3) A dialogue tag is never a question. Your character may ask a question, but the dialogue tag is always a description, and is not part of that question. Example: “Where did you get that dog?” she asked with a frown. If your character asks a question, the question mark always goes within the quotations, and never outside of them. “Where did you get that dog,” she asked with a frown. “Where did you get that dog,” she asked with a frown? These are completely incorrect. No exceptions.

4) If the narration does not express that the character is speaking, asking, replying, commenting, or sobbing a piece if dialogue, it is not a dialogue tag. Example: She turned to him with a wry smile. “You really know how to make a girl feel special.” This is opposed to the very incorrect way I’ve seen so many times: She turned to him with a wry smile, “You really know how to make a girl feel special.” The first part of this incorrectly written sentence is not a dialogue tag because it simply describes an action without attaching the act of the character speaking. If you wanted to make this one sentence, with a dialogue tag, it would instead be: She turned to him with a wry smile and said, “You really know how to make a girl feel special.” That ‘and said’ added before the dialogue is the only way to make this one complete sentence and still written correctly (of course, any variation of ‘said’ can be used – shouted, murmured, whispered, etc.).

#3: Ellipses and em dashes

These can be used anywhere in dialogue to show a pause in thought, or a change of direction of your character’s speech. I’m just going to address here how to use each of them correctly when at the end of a sentence and the end of dialogue. An ellipsis is used when your character trails off, as though their own thoughts took over whatever it was they were about to say. Example: My mother stared out the window and said, “You know, I never really noticed that flower…” Example: “How would you feel if I…” He fumbled with his wallet in search of his business card. Here, the characters are just trailing off. This is perfectly acceptable and does happen outside of fiction – I have a few family members who find it very difficult to finish their own sentences. Always keep in mind with an ellipsis that it consists of only three dots (…). Not more, not less. Huge lines of dots when characters trail off or stutter within their dialogue just screams that the writer thinks ten dots in a row is the best way to show a long pause. It’s not. Em dashes, on the other hand, are used when a line of dialogue is cut off abruptly, either by an action or by another character interrupting them.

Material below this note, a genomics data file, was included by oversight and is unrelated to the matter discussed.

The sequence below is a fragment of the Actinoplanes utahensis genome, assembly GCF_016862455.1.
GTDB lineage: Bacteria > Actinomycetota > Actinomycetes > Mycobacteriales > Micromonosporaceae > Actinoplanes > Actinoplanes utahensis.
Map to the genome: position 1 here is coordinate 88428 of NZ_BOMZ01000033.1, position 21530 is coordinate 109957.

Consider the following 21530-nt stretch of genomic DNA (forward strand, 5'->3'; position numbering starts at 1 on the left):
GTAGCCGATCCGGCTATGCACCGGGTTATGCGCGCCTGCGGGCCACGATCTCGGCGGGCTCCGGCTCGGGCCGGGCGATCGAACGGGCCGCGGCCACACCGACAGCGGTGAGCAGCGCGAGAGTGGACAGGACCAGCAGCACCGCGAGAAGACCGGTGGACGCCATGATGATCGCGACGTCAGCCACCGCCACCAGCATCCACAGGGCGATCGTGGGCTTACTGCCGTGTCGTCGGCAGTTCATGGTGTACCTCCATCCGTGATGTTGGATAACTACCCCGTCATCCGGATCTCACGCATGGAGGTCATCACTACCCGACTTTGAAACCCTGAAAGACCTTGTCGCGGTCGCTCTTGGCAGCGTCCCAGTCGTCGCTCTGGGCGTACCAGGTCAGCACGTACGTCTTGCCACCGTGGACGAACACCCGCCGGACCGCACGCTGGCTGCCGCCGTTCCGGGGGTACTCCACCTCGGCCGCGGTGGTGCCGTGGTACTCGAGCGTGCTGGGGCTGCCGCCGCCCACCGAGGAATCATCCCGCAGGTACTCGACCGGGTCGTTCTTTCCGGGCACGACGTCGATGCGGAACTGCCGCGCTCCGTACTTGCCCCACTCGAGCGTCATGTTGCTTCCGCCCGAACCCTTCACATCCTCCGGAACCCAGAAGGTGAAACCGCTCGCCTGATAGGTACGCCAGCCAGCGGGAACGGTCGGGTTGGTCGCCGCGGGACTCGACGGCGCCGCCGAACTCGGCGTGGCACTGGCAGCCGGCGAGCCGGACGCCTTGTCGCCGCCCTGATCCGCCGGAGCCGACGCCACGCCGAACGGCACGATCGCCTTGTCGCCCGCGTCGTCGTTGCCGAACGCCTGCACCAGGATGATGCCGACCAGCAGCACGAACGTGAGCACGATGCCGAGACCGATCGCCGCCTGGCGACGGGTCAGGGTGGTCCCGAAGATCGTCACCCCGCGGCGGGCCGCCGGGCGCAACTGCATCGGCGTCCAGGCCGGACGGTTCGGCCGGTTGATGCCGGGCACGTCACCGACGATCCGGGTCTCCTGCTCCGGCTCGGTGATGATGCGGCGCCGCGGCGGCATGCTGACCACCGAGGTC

Example: She waved her hands and shouted, “I need to get this to the–” 

“Stop yelling,” her sister interrupted.

Example: “There’s a reason I told you to–” The book in question flew through the air and hit Sarah square in the face. Notice, here, that the sentence of narrative is a new sentence, not a dialogue tag. I have also seen em dashes used like so: “There’s a reason I told you to–,” The book in question flew through the air and hit Sarah square in the face. That comma there, after the em dash, is incorrect. Both the em dash and the ellipsis serve as the only form of punctuation needed at the end of the dialogue. (*Note: two consecutive dashes in between two words, with no space in between the words or the dashes, will create one solid, long line, known as the em dash.)

I also feel that it’s my duty to acknowledge that using ellipses and em dashes within narration, however, in order to show pauses in the description or a change of thought in the narrative is up to the discretion of the writer. I recommend keeping them to a minimum in any prose, but they seem to be used interchangeably, for the most part, outside of dialogue.

#4: Each character deserves their own paragraph

I can’t stress this enough, so I’ll just make it short. This is so important! In my opinion, it is never okay to put dialogue of two different characters in the same paragraph. Every time a new person speaks, they must have their own space to do so. Not only is this the correct way of writing dialogue, but it also serves a purpose. That paragraph change is a chance for the reader to subconsciously differentiate the speakers, and to mentally prepare themselves for the fact that a new person is speaking.

I have seen the following done, as a decent attempt to follow these rules:

“Why do you have to be so rude?” she asked, and when I looked at her I couldn’t help from yelling,

“I can be whatever I want to be!”

Yes, the new speaker gets their own paragraph, but this is so incorrect. A new paragraph should never start in the middle of a sentence, and because this dialogue tag was inserted between two pieces of dialogue, without ending the sentence, the writer has created their own Catch-22. If you ever see this happening in your writing, just split up the dialogue tags into two sentences. Please.

“Why do you have to be so rude?” she asked.

When I looked at her I couldn’t help from yelling, “I can be whatever I want to be!”

I hope that these explanations of punctuation in your written dialogue can give you, and your editor, a whole new appreciation for the no doubt natural yet exciting conversations in your fiction.

If you have any other questions about dialogue punctuation that I did not cover here, please leave a comment and I will address the “issue”. If I seemed to have left something out, let me know. I, too, am on a constant learning adventure!

One thought on “Self Editing Tip #5: Let’s “Talk” About Punctuation